Explore our CurriculumAncientMedievalReformationModernThe Great BooksApplying theChristian worldviewto thegreat conversation.
View Shopping Cart

Social Contract, The

by Jean-Jacques Rousseau

Price: $2.00
Discussion Guide Price: $7.00
Buy them together and SAVE $2



Government doesn’t happen in an ideal realm where men always behave reasonably—it happens here and now, hammering out order in a disorderly world. For this reason, it seems to me that the best political theorists would tend toward realism rather than Romanticism.

If this is true, Jean-Jacques Rousseau should never have attempted The Social Contract. Rousseau is a Romantic in the worst sense of the word, oftentimes completely out of touch with the blood, sweat and tears required in the practical world. In what is surely the most heinous example of how badly he confused theory and practice, Rousseau fathered several children by a mistress and demanded that they all be abandoned at an orphanage—but he later loudly asserted, “I know full well no father is more tender than I would have been.”

My students had trouble seeing past this bald-faced hypocrisy—and perhaps they were right to bear it in mind as they considered The Social Contract. Just as Rousseau ignored many practical details of parenting, he tended to look past the real world to an ideal government. He makes it clear that he considers the best form of government to be the small Swiss city-state, where all the citizens meet together under a large oak tree to determine what is best for themselves. The fact that most nations are too big for this sort of system pains him, and he hopes to approximate it wherever possible.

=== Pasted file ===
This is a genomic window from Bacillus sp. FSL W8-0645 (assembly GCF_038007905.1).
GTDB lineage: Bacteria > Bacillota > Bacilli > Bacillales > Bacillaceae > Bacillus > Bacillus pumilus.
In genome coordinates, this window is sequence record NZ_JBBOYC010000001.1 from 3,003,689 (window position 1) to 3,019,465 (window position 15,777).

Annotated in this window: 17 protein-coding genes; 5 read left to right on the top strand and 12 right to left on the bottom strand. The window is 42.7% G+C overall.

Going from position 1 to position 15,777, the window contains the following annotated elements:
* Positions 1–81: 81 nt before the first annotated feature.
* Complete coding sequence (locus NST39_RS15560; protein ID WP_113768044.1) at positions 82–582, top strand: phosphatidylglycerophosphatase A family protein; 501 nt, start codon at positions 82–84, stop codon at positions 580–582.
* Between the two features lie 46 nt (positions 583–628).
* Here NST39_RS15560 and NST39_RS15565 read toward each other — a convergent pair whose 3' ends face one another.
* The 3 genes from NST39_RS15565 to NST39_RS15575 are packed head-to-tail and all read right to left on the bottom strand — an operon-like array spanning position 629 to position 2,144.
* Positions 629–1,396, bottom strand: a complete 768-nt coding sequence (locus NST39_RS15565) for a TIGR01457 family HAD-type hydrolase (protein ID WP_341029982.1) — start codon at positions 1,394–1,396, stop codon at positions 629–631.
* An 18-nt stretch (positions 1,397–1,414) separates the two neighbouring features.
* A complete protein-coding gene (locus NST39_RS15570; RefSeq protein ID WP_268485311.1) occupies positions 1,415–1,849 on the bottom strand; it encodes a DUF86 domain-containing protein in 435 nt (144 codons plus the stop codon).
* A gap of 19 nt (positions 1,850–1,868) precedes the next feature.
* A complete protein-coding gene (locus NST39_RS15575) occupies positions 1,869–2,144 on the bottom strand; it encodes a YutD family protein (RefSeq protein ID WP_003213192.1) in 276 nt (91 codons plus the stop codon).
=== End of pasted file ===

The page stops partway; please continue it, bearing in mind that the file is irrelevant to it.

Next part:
Rousseau goes on to make the utopian mistake typical of Enlightenment thinkers, assuming that government can create a society “so perfect,” as T.S. Eliot says, “that no one will need to be good.” In this view, men are reduced to being merely products of their environment, and as long as the state creates the right environment men will always behave well: “In a well-governed state,” Rousseau writes, “few are punished, not because there are many pardons but because there are few criminals.” This fundamental misunderstanding of human nature reverberates throughout modern history, from the French Revolution through Percy Shelley to Karl Marx and socialistic visions today.

by Jeff Baldwin